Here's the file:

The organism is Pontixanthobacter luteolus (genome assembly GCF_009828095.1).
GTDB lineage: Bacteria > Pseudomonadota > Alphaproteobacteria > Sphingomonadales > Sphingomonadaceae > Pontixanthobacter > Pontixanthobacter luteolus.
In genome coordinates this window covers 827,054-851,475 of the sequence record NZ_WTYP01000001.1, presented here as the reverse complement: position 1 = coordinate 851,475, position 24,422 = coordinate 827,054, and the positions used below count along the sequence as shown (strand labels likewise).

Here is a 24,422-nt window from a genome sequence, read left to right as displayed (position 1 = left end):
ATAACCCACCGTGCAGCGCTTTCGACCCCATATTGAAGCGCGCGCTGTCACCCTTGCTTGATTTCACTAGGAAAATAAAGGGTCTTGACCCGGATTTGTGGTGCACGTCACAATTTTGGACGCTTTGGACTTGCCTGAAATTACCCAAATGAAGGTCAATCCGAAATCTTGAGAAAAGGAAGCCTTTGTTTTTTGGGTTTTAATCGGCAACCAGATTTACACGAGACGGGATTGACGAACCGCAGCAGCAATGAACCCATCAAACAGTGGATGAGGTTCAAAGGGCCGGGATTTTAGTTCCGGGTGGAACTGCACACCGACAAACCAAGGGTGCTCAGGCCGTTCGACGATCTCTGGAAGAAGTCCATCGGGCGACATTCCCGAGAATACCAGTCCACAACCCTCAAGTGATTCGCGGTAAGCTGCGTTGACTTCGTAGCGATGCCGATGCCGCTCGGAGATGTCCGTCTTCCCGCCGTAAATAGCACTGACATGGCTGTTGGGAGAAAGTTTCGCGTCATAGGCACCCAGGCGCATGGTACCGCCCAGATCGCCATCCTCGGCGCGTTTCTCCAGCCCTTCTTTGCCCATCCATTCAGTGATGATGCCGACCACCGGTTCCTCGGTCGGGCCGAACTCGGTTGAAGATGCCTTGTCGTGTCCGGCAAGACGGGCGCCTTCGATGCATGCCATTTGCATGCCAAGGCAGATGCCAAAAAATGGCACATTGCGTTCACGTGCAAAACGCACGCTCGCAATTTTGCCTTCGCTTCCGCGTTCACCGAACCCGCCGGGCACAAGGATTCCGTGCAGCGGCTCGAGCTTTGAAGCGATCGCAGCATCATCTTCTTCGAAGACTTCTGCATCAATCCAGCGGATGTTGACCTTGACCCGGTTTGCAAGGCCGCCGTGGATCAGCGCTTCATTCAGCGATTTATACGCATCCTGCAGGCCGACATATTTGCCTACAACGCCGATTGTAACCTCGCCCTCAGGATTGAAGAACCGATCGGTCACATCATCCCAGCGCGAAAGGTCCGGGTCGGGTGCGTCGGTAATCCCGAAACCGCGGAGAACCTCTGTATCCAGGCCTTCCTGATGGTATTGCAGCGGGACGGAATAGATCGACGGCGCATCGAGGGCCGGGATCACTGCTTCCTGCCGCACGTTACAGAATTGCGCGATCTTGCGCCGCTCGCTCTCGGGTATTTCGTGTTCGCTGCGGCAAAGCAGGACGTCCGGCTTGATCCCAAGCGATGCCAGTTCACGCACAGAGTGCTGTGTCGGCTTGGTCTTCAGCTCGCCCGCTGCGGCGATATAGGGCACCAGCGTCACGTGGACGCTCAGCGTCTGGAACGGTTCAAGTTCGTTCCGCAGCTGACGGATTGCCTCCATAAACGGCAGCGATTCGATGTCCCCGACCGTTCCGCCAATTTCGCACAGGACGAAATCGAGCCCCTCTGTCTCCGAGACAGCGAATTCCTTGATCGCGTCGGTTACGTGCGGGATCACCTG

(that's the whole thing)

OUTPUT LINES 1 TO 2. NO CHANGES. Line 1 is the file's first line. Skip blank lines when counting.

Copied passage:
The organism is Pontixanthobacter luteolus (genome assembly GCF_009828095.1).
GTDB lineage: Bacteria > Pseudomonadota > Alphaproteobacteria > Sphingomonadales > Sphingomonadaceae > Pontixanthobacter > Pontixanthobacter luteolus.